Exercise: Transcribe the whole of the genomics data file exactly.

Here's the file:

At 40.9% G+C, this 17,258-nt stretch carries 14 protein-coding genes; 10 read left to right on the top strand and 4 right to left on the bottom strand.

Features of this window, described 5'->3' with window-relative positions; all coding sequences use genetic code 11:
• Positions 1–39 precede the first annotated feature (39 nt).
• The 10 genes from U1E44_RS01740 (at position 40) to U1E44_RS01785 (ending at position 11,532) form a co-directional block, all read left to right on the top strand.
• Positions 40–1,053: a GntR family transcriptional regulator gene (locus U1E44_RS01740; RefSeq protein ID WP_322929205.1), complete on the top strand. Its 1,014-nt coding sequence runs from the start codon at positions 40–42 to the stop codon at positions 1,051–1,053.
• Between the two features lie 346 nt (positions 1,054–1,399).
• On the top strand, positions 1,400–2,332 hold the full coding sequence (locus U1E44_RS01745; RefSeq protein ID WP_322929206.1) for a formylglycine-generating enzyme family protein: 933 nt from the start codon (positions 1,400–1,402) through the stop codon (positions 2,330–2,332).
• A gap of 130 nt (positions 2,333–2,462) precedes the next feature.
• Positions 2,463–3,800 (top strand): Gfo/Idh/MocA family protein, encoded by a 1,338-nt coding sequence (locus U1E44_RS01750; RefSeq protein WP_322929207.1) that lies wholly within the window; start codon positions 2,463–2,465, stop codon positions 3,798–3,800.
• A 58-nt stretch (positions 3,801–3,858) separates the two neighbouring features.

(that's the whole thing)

At 40.9% G+C, this 17,258-nt stretch carries 14 protein-coding genes; 10 read left to right on the top strand and 4 right to left on the bottom strand.

Features of this window, described 5'->3' with window-relative positions; all coding sequences use genetic code 11:
• Positions 1–39 precede the first annotated feature (39 nt).
• The 10 genes from U1E44_RS01740 (at position 40) to U1E44_RS01785 (ending at position 11,532) form a co-directional block, all read left to right on the top strand.
• Positions 40–1,053: a GntR family transcriptional regulator gene (locus U1E44_RS01740; RefSeq protein ID WP_322929205.1), complete on the top strand. Its 1,014-nt coding sequence runs from the start codon at positions 40–42 to the stop codon at positions 1,051–1,053.
• Between the two features lie 346 nt (positions 1,054–1,399).
• On the top strand, positions 1,400–2,332 hold the full coding sequence (locus U1E44_RS01745; RefSeq protein ID WP_322929206.1) for a formylglycine-generating enzyme family protein: 933 nt from the start codon (positions 1,400–1,402) through the stop codon (positions 2,330–2,332).
• A gap of 130 nt (positions 2,333–2,462) precedes the next feature.
• Positions 2,463–3,800 (top strand): Gfo/Idh/MocA family protein, encoded by a 1,338-nt coding sequence (locus U1E44_RS01750; RefSeq protein WP_322929207.1) that lies wholly within the window; start codon positions 2,463–2,465, stop codon positions 3,798–3,800.
• A 58-nt stretch (positions 3,801–3,858) separates the two neighbouring features.